Trump Embraces ‘Enemy of the People,’ a Phrase With a Fraught History

From The New York Times:  https://www.nytimes.com/2017/02/26/world/europe/trump-enemy-of-the-people-stalin.html

MOSCOW — The phrase was too toxic even for Nikita Khrushchev, a war-hardened veteran communist not known for squeamishness. As leader of the Soviet Union, he demanded an end to the use of the term “enemy of the people” because “it eliminated the possibility of any kind of ideological fight.”

“The formula ‘enemy of the people,’” Mr. Khrushchev told the Soviet Communist Party in a 1956 speech denouncing Stalin’s cult of personality, “was specifically introduced for the purpose of physically annihilating such individuals” who disagreed with the supreme leader.

It is difficult to know if President Trump is aware of the historic resonance of the term, a label generally associated with despotic communist governments rather than democracies. But his decision to unleash the terminology has left some historians scratching their heads. Why would the elected leader of a democratic nation embrace a label that, after the death of Stalin, even the Soviet Union found to be too freighted with sinister connotations?

Nina Khrushcheva, the great-granddaughter of Mr. Khrushchev and a professor of international affairs at the New School in New York, said the phrase was “shocking to hear in a non-Soviet, moreover non-Stalinist setting.” Her great-grandfather, she said, “of course also used Soviet slogans and ideological idioms but still tried to stay away from sweeping denunciations of whole segments of the Soviet population.”

In Mr. Trump’s case, however, he is branding as enemies a segment of the American population — specifically representatives of what he calls the “fake news” media, including The New York Times.

He has used the phrase more than once, including Friday during an attack on the news media at a conservative gathering in which he said that some reporters were making up unnamed sources to attack him.

“A few days ago, I called the fake news the enemy of the people because they have no sources — they just make it up,” the president said, adding that the label applied only to “dishonest” reporters and editors. Hours later, Sean Spicer, the White House press secretary, barred journalists from several news organizations, including The Times, from attending a briefing in his office.

By using the phrase and placing himself in such infamous company, at least in his choice of vocabulary to attack his critics, Mr. Trump has demonstrated, Ms. Khrushcheva said, that the language of “autocracy, of state nationalism is always the same regardless of the country, and no nation is exempt.” She added that, in all likelihood, Mr. Trump had not read Lenin, Stalin or Mao Zedong, but the “formulas of insult, humiliation, domination, branding, enemy-forming and name calling are always the same.”

The White House did not respond to a request for comment.

The phrase “enemy of the people” first entered the political lexicon in 1789, with the French Revolution. The revolutionaries initially used it as a slogan that was hurled willy-nilly at anybody who opposed them. But, as resistance to the revolution mounted, the term acquired a far more lethal and legalistic meaning with the adoption of a 1794 law that set up a revolutionary tribunal “to punish enemies of the people” and codified political crimes punishable by death. These included “spreading false news to divide or trouble the people.”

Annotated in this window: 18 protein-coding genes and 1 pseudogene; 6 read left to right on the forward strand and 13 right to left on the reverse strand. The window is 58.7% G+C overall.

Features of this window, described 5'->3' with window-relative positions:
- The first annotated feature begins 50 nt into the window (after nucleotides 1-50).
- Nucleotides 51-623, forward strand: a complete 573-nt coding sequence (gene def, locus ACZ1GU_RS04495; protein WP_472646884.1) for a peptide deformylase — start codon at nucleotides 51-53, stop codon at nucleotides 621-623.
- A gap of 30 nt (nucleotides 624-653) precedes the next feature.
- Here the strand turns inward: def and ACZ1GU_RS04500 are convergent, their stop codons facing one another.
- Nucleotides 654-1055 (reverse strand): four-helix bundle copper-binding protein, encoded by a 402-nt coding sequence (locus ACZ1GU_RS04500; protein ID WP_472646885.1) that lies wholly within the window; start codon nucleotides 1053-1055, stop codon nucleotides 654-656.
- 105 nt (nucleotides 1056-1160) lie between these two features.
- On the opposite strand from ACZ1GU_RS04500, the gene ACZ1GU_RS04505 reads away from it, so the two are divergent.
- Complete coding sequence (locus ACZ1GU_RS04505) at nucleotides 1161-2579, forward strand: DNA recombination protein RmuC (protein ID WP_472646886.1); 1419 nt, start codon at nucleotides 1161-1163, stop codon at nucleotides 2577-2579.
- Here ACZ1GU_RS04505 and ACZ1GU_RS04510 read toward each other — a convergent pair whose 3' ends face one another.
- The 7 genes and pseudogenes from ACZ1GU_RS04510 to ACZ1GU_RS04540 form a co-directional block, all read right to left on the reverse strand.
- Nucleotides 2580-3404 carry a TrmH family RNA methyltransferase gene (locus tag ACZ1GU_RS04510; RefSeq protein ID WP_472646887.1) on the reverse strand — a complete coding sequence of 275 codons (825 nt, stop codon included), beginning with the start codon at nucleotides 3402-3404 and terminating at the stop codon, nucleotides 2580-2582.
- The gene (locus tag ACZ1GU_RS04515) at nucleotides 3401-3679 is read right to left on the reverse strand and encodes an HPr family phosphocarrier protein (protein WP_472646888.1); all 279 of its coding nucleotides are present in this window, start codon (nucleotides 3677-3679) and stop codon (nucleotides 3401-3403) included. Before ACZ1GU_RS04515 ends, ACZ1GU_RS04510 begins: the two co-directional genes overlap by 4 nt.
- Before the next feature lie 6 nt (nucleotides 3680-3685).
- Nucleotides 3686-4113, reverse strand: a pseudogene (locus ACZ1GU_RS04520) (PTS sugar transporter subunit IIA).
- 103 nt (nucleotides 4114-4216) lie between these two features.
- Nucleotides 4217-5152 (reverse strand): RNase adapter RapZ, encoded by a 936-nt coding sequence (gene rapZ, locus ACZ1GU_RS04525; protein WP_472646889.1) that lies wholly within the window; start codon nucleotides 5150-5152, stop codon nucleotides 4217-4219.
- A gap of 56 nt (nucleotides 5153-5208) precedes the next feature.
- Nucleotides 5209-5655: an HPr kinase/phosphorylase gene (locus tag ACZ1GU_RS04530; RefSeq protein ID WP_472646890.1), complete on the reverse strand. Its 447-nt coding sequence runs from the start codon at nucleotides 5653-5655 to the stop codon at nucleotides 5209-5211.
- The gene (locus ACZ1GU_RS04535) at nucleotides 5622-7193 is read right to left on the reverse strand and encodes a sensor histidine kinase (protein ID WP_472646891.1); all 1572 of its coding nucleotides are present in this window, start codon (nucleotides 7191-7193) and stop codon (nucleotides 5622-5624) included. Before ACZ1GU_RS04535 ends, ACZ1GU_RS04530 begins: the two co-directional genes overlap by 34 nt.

Continue reading at:  https://www.nytimes.com/2017/02/26/world/europe/trump-enemy-of-the-people-stalin.html

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Why are Trans People Banned from Bathrooms?

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Blaming the Klan on modern Democrats is like blaming the Unabomber on the Montana Territory

From The Washington Post:  https://www.washingtonpost.com/news/politics/wp/2017/03/01/blaming-the-klan-on-modern-democrats-is-like-blaming-the-unabomber-on-the-montana-territory/


March 1, 2017

Among the few points of agreement among members of the two major political parties is that the Ku Klux Klan is bad. This has not always been an agreed-upon position — for years, the Klan actively endorsed political candidates — and it’s not a uniformly held position by everyone in either party. But as a general rule, the Klan is a mutually agreed-upon bad thing.

What that means, though, is that the Klan is also then used as a way of disparaging political opponents. For example, there’s this, retweeted by prominent conservative Dinesh D’Souza during President Trump’s speech on Tuesday night.

Sen. Ted Cruz (R-Tex.) declared his political opponents “the party of the Ku Klux Klan” last month. Cruz doesn’t mean that members of the Klan are all Democrats today, something that would be unexpected in part because the heavy concentration of black voters in the party. He meant that Democrats are responsible for the Klan, which is a well-worn trope on the right. Which is why he said it.

Virginia Commonwealth University created a map that shows the spread of the Klan during its resurgence a century ago. Here’s the spread of local Klan organizations from 1915 to 1940.

By 1920, the Klan had broken out of the Alabama-Georgia region into other Deep South states — and into Richmond. That’s a reminder of the real genesis of the Klan, half a century before VCU’s animation. It was born as a reaction to the Richmond-based Confederacy’s defeat in the Civil War and initially manifested as an effort to tamp down on the incipient political and social standing of freed black slaves.

It was, as Cruz and D’Souza will surely note, a Republican president — the first Republican president, Abraham Lincoln — who freed the slaves. The Emancipation Proclamation freed those held in bondage in Confederate states in 1863; the 13th Amendment, passed before but ratified after Lincoln’s death, eliminated slavery nationally. The first rift between the two parties was a rift that overlapped with views of slavery: the Republican/Union North and the Democratic/Confederate South.

Put another way: The people who started the Klan were probably Democrats, just as they were mostly Southerners. That’s the early Klan, that emerged during the Reconstruction period after the Civil War in Tennessee. The reemergent Klan of the 1910s was also started in the South, as the animation above indicates, and at the time, those states were still Democratic. It’s more fair to credit the geography with creating the Klan than it is the politics, since we can at least be certain of geographic origin. The political aims of the Klan overlapped with the political aims of Democrats after the war and a century ago, but there’s no indication that the party deliberately created the organization any more than there is an indication that Canada deliberately created Nickelback.

Better: It’s like blaming the Unabomber on the Montana Territory — pinning fault on a sort-of-recognizable but not-really-related thing that also doesn’t exist anymore. It’s critical to point out that talking about the Democratic Party of early 20th century Alabama is like talking about Alexander Graham Bell’s telephone in relation to the iPhone. It’s … not really the same thing.